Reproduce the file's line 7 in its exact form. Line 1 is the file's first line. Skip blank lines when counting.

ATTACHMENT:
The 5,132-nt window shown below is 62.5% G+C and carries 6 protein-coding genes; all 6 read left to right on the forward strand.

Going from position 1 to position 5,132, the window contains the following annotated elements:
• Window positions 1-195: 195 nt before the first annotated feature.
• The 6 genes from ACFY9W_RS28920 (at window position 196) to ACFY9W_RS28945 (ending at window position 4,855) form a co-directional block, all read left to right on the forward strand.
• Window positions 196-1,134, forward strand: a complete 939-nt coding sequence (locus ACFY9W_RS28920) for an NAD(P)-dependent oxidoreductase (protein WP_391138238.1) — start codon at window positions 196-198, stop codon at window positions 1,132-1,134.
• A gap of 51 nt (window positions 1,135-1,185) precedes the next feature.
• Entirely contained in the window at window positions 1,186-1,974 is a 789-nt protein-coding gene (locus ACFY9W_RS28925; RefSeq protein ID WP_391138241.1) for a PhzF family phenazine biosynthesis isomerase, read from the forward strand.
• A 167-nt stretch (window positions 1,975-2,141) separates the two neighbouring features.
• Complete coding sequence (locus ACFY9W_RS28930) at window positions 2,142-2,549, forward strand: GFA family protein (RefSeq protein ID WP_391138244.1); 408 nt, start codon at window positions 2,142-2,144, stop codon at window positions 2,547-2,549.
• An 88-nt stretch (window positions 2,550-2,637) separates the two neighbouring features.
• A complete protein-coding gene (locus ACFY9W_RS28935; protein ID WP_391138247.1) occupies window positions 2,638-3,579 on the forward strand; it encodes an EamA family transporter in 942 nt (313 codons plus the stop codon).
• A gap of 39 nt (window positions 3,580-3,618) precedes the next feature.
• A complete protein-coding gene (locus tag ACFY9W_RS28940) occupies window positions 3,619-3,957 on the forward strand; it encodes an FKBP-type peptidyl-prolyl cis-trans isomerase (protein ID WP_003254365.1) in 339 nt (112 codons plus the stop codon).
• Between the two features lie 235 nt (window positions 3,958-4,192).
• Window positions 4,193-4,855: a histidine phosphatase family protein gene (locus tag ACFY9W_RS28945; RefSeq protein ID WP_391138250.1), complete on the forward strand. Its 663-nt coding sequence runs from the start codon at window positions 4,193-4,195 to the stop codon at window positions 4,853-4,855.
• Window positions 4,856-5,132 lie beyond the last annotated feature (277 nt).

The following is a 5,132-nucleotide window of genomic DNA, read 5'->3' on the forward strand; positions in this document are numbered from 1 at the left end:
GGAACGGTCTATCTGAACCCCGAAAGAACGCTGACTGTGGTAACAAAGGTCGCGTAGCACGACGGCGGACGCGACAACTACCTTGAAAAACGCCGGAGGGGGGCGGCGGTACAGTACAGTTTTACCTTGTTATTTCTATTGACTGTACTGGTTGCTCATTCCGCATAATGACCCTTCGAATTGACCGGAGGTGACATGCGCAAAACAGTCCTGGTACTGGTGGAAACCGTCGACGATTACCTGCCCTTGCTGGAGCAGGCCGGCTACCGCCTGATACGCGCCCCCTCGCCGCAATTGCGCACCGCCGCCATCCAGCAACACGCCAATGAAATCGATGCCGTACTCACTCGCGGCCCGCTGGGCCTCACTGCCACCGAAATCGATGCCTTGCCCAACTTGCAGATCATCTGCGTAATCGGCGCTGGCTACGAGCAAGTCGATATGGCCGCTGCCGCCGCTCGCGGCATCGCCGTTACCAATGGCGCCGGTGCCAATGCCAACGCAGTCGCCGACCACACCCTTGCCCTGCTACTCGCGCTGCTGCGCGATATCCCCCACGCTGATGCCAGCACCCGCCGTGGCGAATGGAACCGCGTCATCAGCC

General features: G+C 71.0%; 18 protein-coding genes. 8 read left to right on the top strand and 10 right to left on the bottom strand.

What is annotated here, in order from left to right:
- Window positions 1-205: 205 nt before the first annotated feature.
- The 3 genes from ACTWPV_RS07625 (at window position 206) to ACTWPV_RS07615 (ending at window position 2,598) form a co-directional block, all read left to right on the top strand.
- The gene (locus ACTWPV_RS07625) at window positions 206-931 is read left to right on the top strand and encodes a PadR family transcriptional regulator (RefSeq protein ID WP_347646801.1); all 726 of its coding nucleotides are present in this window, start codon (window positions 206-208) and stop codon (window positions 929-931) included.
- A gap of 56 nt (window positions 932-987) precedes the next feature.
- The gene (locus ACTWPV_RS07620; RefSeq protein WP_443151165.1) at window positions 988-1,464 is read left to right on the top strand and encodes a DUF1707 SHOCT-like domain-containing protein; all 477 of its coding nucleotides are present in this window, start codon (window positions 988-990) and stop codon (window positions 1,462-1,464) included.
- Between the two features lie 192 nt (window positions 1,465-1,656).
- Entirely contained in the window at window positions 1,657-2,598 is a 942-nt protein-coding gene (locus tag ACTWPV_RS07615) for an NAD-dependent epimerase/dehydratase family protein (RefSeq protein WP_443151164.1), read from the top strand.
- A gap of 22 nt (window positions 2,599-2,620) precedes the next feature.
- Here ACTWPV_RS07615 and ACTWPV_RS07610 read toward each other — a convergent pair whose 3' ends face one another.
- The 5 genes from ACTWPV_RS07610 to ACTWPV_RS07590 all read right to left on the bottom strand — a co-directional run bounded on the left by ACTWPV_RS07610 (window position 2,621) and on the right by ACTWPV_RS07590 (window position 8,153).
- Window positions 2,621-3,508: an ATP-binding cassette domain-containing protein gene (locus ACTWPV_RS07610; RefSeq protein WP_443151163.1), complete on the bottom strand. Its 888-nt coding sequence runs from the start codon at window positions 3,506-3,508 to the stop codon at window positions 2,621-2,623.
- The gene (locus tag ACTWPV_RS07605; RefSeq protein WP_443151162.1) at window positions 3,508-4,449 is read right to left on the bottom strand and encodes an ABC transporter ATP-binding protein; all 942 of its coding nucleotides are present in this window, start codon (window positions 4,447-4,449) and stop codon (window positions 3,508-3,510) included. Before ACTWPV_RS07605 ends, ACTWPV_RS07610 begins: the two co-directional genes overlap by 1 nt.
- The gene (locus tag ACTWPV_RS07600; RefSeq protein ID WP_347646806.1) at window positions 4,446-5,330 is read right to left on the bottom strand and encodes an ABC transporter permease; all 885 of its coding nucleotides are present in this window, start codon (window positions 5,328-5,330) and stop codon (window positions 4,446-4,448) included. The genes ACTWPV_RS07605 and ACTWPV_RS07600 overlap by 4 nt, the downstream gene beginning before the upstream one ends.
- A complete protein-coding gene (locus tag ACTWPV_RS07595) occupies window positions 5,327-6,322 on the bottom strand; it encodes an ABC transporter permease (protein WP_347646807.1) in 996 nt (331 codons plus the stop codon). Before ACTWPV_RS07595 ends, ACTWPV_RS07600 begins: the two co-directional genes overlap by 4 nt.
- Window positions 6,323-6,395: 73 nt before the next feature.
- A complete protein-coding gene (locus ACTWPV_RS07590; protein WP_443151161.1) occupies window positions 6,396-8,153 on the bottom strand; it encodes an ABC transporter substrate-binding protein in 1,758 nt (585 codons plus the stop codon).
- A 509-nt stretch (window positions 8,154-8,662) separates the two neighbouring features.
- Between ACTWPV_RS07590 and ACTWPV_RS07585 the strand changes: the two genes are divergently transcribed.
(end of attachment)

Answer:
• Entirely contained in the window at window positions 1,186-1,974 is a 789-nt protein-coding gene (locus ACFY9W_RS28925; RefSeq protein ID WP_391138241.1) for a PhzF family phenazine biosynthesis isomerase, read from the forward strand.